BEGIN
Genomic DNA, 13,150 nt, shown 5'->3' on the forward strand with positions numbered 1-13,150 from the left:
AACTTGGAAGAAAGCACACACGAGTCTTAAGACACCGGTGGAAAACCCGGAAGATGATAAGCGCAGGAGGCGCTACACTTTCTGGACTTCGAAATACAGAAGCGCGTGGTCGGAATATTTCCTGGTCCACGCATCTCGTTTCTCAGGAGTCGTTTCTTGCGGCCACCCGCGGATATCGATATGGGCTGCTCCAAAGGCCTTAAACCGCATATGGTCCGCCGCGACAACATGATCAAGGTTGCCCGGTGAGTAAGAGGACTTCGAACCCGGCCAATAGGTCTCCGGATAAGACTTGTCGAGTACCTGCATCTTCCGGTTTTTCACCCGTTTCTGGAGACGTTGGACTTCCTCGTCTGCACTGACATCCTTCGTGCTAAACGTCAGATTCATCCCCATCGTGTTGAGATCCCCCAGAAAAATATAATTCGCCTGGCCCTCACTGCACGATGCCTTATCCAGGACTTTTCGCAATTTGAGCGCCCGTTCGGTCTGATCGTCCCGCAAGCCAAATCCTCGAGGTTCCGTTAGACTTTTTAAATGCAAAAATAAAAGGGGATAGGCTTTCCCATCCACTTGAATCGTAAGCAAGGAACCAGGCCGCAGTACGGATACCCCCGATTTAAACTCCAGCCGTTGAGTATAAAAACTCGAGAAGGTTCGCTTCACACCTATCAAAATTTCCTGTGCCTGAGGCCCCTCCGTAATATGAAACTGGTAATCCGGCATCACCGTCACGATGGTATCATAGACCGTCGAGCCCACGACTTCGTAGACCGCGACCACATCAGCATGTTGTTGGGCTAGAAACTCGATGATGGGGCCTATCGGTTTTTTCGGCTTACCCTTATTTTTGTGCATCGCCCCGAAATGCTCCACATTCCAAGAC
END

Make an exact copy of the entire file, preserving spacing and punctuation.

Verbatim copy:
Genomic DNA, 13,150 nt, shown 5'->3' on the forward strand with positions numbered 1-13,150 from the left:
AACTTGGAAGAAAGCACACACGAGTCTTAAGACACCGGTGGAAAACCCGGAAGATGATAAGCGCAGGAGGCGCTACACTTTCTGGACTTCGAAATACAGAAGCGCGTGGTCGGAATATTTCCTGGTCCACGCATCTCGTTTCTCAGGAGTCGTTTCTTGCGGCCACCCGCGGATATCGATATGGGCTGCTCCAAAGGCCTTAAACCGCATATGGTCCGCCGCGACAACATGATCAAGGTTGCCCGGTGAGTAAGAGGACTTCGAACCCGGCCAATAGGTCTCCGGATAAGACTTGTCGAGTACCTGCATCTTCCGGTTTTTCACCCGTTTCTGGAGACGTTGGACTTCCTCGTCTGCACTGACATCCTTCGTGCTAAACGTCAGATTCATCCCCATCGTGTTGAGATCCCCCAGAAAAATATAATTCGCCTGGCCCTCACTGCACGATGCCTTATCCAGGACTTTTCGCAATTTGAGCGCCCGTTCGGTCTGATCGTCCCGCAAGCCAAATCCTCGAGGTTCCGTTAGACTTTTTAAATGCAAAAATAAAAGGGGATAGGCTTTCCCATCCACTTGAATCGTAAGCAAGGAACCAGGCCGCAGTACGGATACCCCCGATTTAAACTCCAGCCGTTGAGTATAAAAACTCGAGAAGGTTCGCTTCACACCTATCAAAATTTCCTGTGCCTGAGGCCCCTCCGTAATATGAAACTGGTAATCCGGCATCACCGTCACGATGGTATCATAGACCGTCGAGCCCACGACTTCGTAGACCGCGACCACATCAGCATGTTGTTGGGCTAGAAACTCGATGATGGGGCCTATCGGTTTTTTCGGCTTACCCTTATTTTTGTGCATCGCCCCGAAATGCTCCACATTCCAAGAC